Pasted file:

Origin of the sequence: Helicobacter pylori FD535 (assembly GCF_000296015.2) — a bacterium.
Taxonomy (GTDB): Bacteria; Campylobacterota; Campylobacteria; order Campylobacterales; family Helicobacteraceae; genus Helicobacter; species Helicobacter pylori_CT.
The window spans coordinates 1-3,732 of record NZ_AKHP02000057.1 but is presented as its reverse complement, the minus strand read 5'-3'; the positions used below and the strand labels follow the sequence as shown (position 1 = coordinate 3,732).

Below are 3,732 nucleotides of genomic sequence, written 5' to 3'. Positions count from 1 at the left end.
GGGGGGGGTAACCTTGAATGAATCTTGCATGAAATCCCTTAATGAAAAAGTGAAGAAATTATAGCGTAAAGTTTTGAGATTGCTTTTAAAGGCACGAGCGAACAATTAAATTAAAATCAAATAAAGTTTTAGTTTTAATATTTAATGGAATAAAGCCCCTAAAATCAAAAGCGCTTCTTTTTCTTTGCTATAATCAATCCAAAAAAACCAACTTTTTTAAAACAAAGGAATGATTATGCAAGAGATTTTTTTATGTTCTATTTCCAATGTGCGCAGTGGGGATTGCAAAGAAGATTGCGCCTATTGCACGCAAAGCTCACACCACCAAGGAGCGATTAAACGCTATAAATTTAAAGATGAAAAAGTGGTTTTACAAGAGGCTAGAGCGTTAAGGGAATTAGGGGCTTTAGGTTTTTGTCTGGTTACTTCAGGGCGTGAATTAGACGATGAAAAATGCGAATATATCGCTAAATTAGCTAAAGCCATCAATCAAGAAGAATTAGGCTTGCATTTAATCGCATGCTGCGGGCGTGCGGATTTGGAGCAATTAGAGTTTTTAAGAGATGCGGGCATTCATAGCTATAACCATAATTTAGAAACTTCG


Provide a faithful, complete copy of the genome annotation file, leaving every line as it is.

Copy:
Origin of the sequence: Helicobacter pylori FD535 (assembly GCF_000296015.2) — a bacterium.
Taxonomy (GTDB): Bacteria; Campylobacterota; Campylobacteria; order Campylobacterales; family Helicobacteraceae; genus Helicobacter; species Helicobacter pylori_CT.
The window spans coordinates 1-3,732 of record NZ_AKHP02000057.1 but is presented as its reverse complement, the minus strand read 5'-3'; the positions used below and the strand labels follow the sequence as shown (position 1 = coordinate 3,732).

Below are 3,732 nucleotides of genomic sequence, written 5' to 3'. Positions count from 1 at the left end.
GGGGGGGGTAACCTTGAATGAATCTTGCATGAAATCCCTTAATGAAAAAGTGAAGAAATTATAGCGTAAAGTTTTGAGATTGCTTTTAAAGGCACGAGCGAACAATTAAATTAAAATCAAATAAAGTTTTAGTTTTAATATTTAATGGAATAAAGCCCCTAAAATCAAAAGCGCTTCTTTTTCTTTGCTATAATCAATCCAAAAAAACCAACTTTTTTAAAACAAAGGAATGATTATGCAAGAGATTTTTTTATGTTCTATTTCCAATGTGCGCAGTGGGGATTGCAAAGAAGATTGCGCCTATTGCACGCAAAGCTCACACCACCAAGGAGCGATTAAACGCTATAAATTTAAAGATGAAAAAGTGGTTTTACAAGAGGCTAGAGCGTTAAGGGAATTAGGGGCTTTAGGTTTTTGTCTGGTTACTTCAGGGCGTGAATTAGACGATGAAAAATGCGAATATATCGCTAAATTAGCTAAAGCCATCAATCAAGAAGAATTAGGCTTGCATTTAATCGCATGCTGCGGGCGTGCGGATTTGGAGCAATTAGAGTTTTTAAGAGATGCGGGCATTCATAGCTATAACCATAATTTAGAAACTTCG